I wonder if you can help me to figure out how to rewrite basic difference-in-difference equation (pictured) so that it takes into account the fact that treatment has occurred at different times for different observations.

This is related to, for example, Diff-in-Diff with different treatment timings for different countries & Specifying a difference in differences model with multiple time periods. I didn't find the equations there quite intuitive (also maybe because my degree is not in economics), so I thought I might ask for a simple explanation for beginners like me.

I have a panel data set of 573 universities over period 2010-2019. Some of these universities got a top rector/president (most academically successful candidate) which is treatment, some didn't get one. The treatment happened in different years: some in 2011, others in 2014 etc. I am trying to figure out how the appointment of a top rector influenced the academic score of the university.

Your help would be so much appreciated! Thank you!

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I reproduced the canonical difference-in-differences (DiD) equation from your question below:

$$ y_{it} = \gamma Treat_{i} + \gamma Post_{t} + \delta(Treat_{i} \times Post_{t}) + \epsilon_{it}, $$

where, for example, we observe universities $i$ in years $t$. The subscript $i$ usually represents an aggregate unit (e.g., individuals, universities, counties, states, countries, etc.); some of these units receive some treatment/intervention, while others do not. The generalization of this equation, which allows for staggered treatment adoption, regresses your outcome $y$ (i.e., academic score) on a treatment indicator, and dummies for each university and each year. The following specification is a 'generalized' DiD equation which takes the following form:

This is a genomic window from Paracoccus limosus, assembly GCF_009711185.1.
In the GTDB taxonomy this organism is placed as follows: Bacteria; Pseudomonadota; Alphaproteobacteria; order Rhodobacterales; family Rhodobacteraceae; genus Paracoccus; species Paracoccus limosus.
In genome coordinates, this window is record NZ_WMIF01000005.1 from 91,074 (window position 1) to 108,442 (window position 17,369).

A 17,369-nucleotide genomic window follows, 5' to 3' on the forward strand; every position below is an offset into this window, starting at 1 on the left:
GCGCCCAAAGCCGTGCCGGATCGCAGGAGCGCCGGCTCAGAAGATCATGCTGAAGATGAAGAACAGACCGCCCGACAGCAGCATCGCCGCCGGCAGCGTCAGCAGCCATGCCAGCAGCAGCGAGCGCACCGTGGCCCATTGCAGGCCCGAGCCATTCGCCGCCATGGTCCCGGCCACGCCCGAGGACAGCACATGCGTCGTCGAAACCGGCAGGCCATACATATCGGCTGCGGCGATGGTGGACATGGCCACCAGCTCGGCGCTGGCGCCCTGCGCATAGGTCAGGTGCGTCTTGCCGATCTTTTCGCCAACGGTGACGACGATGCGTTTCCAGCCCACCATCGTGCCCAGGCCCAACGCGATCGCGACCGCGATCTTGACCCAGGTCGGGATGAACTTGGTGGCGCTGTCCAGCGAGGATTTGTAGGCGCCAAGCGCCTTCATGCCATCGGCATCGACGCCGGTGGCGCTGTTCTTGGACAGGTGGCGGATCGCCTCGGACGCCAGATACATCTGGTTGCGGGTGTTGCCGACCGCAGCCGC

$$ \text{Score}_{it} = \gamma_{i} + \lambda_{t} + \delta \text{President}_{it} + \epsilon_{it}, $$

where $\text{President}_{it}$ is equal to 1 for universities receiving the new president/rector—and only during years $t$ when the president/rector is actually serving in this position. $\gamma_{i}$ denotes university (unit) fixed effects; $\lambda_{t}$ denotes year (time) fixed effects. Your model will result in 572 separate “university” effects and 9 separate “year” effects. This may seem unwieldy, in practice, but functions exist in most software packages (e.g., R/Stata) to avoid extraneous output. Note, these fixed effects replace $Treat_{i}$ and $Post_{t}$, respectively, in the former equation. Your causal estimand of interest should be $\delta$.

The treatment variable $\text{President}_{it}$ is your interaction term $(Treat_{i} \times Post_{t})$. In the more general DiD setting, though, $Post_{t}$ is not well defined. Instead of specifying this interaction manually, we explicitly code a treatment dummy to reflect early/late adopter universities. Again, $\text{President}_{it}$ should be equal to 1 in only those university-year combinations when the treatment (i.e., president/rector assumes position) is in effect, 0 otherwise. For universities never receiving a new president/rector, it should be coded 0 for the entire observation period.

I encourage you to review this post which details the coding of the treatment dummy in greater detail.


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